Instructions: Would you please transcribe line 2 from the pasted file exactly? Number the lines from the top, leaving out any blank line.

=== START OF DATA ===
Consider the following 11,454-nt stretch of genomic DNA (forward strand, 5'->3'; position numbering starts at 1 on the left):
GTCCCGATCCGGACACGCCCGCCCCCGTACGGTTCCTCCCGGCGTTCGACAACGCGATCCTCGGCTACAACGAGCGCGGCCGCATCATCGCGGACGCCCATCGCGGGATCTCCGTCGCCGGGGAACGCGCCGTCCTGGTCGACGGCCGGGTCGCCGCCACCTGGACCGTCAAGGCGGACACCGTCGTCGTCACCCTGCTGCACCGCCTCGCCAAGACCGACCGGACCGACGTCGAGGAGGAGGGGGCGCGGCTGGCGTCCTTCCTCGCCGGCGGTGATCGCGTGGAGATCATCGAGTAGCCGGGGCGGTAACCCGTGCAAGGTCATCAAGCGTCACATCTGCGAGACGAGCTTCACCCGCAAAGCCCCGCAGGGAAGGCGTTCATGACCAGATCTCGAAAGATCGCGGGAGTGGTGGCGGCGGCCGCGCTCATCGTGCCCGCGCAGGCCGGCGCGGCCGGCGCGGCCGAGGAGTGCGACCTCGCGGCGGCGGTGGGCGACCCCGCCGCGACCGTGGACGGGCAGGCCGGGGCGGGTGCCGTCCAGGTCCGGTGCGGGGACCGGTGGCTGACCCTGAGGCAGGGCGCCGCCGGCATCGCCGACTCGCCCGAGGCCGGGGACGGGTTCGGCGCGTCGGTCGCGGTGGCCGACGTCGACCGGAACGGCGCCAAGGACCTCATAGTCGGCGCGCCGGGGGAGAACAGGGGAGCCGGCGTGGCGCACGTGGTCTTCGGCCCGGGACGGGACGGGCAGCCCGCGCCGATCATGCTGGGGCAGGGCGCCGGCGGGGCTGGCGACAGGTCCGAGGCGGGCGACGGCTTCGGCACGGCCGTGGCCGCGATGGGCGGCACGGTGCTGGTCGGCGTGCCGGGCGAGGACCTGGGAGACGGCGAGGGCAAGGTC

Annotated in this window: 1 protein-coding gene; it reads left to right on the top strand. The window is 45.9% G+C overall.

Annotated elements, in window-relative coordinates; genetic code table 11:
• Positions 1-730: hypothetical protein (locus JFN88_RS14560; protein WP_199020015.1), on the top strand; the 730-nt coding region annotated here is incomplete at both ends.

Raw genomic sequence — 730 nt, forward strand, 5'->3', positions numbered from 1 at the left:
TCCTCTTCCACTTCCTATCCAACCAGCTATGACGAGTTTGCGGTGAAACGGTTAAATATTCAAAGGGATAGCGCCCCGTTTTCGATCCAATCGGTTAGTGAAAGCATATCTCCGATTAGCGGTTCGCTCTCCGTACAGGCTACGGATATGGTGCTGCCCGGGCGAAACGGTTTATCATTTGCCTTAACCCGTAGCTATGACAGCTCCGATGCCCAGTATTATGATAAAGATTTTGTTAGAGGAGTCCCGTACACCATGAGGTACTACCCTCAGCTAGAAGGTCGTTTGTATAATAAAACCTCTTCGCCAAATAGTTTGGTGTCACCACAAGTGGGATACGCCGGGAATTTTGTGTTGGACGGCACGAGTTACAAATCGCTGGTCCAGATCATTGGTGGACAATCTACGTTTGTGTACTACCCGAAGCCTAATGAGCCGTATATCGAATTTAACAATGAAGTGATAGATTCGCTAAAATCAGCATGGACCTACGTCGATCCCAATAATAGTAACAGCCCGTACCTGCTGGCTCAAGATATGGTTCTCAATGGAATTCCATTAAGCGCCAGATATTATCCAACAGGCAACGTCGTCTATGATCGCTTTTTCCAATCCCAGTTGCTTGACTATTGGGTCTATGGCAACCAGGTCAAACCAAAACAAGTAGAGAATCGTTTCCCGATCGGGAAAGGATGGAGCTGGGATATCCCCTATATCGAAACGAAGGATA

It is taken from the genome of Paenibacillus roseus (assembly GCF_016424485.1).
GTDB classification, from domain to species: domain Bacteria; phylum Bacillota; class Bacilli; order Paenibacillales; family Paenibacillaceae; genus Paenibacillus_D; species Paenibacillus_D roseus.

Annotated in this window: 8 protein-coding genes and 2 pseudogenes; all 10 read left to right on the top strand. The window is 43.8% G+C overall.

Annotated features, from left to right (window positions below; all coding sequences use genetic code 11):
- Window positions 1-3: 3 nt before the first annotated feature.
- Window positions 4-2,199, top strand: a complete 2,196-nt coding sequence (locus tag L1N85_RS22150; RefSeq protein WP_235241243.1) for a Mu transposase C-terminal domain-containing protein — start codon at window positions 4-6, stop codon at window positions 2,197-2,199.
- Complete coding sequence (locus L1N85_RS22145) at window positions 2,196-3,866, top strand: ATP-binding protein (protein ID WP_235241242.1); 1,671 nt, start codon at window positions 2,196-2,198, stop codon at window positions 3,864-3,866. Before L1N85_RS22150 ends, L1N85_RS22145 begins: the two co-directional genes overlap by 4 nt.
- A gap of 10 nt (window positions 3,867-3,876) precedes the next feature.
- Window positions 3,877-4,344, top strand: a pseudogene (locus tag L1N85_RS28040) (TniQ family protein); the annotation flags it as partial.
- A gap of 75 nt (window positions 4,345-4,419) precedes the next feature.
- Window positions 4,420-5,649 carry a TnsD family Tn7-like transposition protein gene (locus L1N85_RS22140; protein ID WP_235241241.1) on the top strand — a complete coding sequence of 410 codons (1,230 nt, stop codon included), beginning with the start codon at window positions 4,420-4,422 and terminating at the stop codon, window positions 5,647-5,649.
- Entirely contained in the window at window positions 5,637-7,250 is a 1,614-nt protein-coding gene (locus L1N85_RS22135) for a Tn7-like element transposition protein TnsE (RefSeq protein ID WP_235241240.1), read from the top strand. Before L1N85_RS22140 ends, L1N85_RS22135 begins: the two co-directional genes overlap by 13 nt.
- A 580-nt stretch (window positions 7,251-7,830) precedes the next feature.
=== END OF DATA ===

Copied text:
GTCCCGATCCGGACACGCCCGCCCCCGTACGGTTCCTCCCGGCGTTCGACAACGCGATCCTCGGCTACAACGAGCGCGGCCGCATCATCGCGGACGCCCATCGCGGGATCTCCGTCGCCGGGGAACGCGCCGTCCTGGTCGACGGCCGGGTCGCCGCCACCTGGACCGTCAAGGCGGACACCGTCGTCGTCACCCTGCTGCACCGCCTCGCCAAGACCGACCGGACCGACGTCGAGGAGGAGGGGGCGCGGCTGGCGTCCTTCCTCGCCGGCGGTGATCGCGTGGAGATCATCGAGTAGCCGGGGCGGTAACCCGTGCAAGGTCATCAAGCGTCACATCTGCGAGACGAGCTTCACCCGCAAAGCCCCGCAGGGAAGGCGTTCATGACCAGATCTCGAAAGATCGCGGGAGTGGTGGCGGCGGCCGCGCTCATCGTGCCCGCGCAGGCCGGCGCGGCCGGCGCGGCCGAGGAGTGCGACCTCGCGGCGGCGGTGGGCGACCCCGCCGCGACCGTGGACGGGCAGGCCGGGGCGGGTGCCGTCCAGGTCCGGTGCGGGGACCGGTGGCTGACCCTGAGGCAGGGCGCCGCCGGCATCGCCGACTCGCCCGAGGCCGGGGACGGGTTCGGCGCGTCGGTCGCGGTGGCCGACGTCGACCGGAACGGCGCCAAGGACCTCATAGTCGGCGCGCCGGGGGAGAACAGGGGAGCCGGCGTGGCGCACGTGGTCTTCGGCCCGGGACGGGACGGGCAGCCCGCGCCGATCATGCTGGGGCAGGGCGCCGGCGGGGCTGGCGACAGGTCCGAGGCGGGCGACGGCTTCGGCACGGCCGTGGCCGCGATGGGCGGCACGGTGCTGGTCGGCGTGCCGGGCGAGGACCTGGGAGACGGCGAGGGCAAGGTC